3) Average pool costs by siize and location

The size of your pool has a big impact on the cost. Therefore, an extra-large pool (18×36) with a 9- to 12-foot deep end costs a lot of money. Such a pool will start at about $35,000.
Small pools start at $10,000, while medium pools (14×28) will run you around $20,000. Figure on about $50 per square foot of pool. Where you have the pool installed is another big cost factor.
If you install on a flat, easily-accessible area, it will cost you the least in labor. Out-of-the way or rugged locations cost more. Sloping yards are also more labor-intensive and expensive. For slopes, you can cut some costs by having a semi-in-ground pool installed.

4) Average cost of fencing

Fencing is a necessary safety precaution that will cost you from $15 to $19 per linear foot. How much fencing you need depends on the size of the pool.

5) Average cost of pool engineering and labor

Though you can save money on most aspects of your pool project, avoid using the cheapest labor, advises Ostap Bosak. He is manager at Marquis Gardens, which carries water feature and pond supplies.
Says Bosak, “While having your pool properly designed and engineered costs money, it costs more if it isn’t done right the first time. Of the customers who come into our shop with pool problems, 90% could have been avoided in the design and installation stage.”

Pool custom features

Of course, if you have extra features added to your pool design, you’ll pay more. Unusual shapes cost more, as well as spas, slides, waterfalls, large, decorative rocks, special lighting, and diving boards. Additions can run from a few hundred dollars for a diving board to several thousand for a spa.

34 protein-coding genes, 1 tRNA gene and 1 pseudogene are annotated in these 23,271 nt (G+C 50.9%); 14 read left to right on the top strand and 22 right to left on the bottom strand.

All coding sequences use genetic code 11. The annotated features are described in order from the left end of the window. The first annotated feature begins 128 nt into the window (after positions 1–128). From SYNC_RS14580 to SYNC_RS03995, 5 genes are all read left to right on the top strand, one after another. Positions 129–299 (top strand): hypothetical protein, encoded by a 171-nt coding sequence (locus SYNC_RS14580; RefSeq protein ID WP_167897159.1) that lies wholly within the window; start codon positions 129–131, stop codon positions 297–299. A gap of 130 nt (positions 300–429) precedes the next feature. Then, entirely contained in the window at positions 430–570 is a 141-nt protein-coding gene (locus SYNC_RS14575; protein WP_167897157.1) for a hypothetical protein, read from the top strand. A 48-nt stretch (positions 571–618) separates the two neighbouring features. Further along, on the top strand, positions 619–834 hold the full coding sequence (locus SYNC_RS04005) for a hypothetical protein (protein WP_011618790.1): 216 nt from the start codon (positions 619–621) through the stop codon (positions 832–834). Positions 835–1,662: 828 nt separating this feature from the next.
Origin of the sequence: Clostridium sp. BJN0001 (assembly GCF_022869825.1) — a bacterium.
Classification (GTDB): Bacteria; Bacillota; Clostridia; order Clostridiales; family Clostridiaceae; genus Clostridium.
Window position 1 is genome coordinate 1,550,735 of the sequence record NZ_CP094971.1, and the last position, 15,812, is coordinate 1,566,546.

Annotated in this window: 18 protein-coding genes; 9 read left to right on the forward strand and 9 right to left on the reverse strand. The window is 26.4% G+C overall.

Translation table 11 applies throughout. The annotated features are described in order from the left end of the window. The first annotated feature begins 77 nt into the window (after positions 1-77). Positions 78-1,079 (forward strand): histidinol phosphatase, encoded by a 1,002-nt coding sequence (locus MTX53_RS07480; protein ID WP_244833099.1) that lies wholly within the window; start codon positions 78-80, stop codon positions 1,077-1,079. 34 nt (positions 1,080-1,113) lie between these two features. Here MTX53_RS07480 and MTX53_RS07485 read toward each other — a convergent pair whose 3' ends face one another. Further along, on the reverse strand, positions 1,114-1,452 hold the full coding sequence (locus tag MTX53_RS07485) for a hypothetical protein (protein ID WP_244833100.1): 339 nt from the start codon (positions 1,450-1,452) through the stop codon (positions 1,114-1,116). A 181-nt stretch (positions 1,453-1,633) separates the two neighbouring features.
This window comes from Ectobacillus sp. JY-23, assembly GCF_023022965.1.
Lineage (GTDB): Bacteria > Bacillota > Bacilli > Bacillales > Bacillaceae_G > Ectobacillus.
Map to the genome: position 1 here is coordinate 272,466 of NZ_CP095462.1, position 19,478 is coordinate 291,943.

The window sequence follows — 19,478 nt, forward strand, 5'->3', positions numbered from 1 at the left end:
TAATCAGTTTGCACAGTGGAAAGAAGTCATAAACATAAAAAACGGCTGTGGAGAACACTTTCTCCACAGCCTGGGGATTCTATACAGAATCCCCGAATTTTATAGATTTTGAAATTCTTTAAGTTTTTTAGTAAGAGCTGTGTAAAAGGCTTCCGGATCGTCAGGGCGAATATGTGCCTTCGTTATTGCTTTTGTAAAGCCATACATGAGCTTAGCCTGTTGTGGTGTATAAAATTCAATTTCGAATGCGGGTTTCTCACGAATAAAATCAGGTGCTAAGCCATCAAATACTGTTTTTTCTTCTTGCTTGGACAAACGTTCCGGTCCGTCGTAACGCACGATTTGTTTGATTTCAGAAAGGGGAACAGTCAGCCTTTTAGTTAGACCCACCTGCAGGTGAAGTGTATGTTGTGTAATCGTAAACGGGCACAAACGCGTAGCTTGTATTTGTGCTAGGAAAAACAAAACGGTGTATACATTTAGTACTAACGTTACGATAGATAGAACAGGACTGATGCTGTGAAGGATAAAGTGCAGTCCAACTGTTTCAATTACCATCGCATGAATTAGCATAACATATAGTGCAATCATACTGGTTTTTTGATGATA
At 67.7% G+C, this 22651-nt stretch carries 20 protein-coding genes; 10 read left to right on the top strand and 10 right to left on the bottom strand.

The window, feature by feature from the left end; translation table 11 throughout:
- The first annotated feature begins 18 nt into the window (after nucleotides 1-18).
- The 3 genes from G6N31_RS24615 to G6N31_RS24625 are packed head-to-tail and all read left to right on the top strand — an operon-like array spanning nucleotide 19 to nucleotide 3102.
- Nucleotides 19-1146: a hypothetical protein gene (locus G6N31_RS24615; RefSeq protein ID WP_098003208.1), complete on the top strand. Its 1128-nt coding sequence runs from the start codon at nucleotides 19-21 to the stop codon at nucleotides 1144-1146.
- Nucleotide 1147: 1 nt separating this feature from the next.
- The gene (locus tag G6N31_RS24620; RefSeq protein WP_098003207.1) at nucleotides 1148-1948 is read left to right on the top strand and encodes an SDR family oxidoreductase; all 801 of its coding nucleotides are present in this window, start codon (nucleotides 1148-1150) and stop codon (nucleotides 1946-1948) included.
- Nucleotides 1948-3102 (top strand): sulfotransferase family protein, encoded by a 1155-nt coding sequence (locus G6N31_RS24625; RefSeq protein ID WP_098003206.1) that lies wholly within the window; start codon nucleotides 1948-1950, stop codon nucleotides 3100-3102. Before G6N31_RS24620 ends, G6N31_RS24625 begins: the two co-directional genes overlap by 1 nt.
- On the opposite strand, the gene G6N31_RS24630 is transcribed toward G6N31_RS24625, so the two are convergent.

How to finance your new outdoor pool

If you don’t have cash on hand to pay for your outdoor pool, consider getting an online personal loan. A number of lenders such as Avant, LightStream, and Prosper offer personal loans that can be used to install your pool. The application process is easy and you could get approval in as little as a day. Keep in mind that approval is based on your credit.

If you want to find out if you qualify for a personal loan without hurting your credit, use SuperMoney’s loan offer engine. All you do is answer a few simple questions, and you’ll receive offers from various lenders.
You can then head over to our Personal Loans Review Page to compare rates and narrow down your options because different personal loans come with different rates, fees and requirements. Be sure to check out what the best personal loans are to ensure that you choose the best option for you.

SuperMoney may receive compensation from some or all of the companies featured, and the order of results are influenced by advertising bids, with exception for mortgage and home lending related products. Learn more

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Julie Bawden-Davis

Julie Bawden-Davis is a widely published journalist specializing in personal finance and small business. She has written 10 books and more than 2,500 articles for a wide variety of national and international publications, including, where she has a weekly column. In addition to contributing to SuperMoney, her work has appeared in publications such as American Express OPEN Forum, The Hartford and Forbes.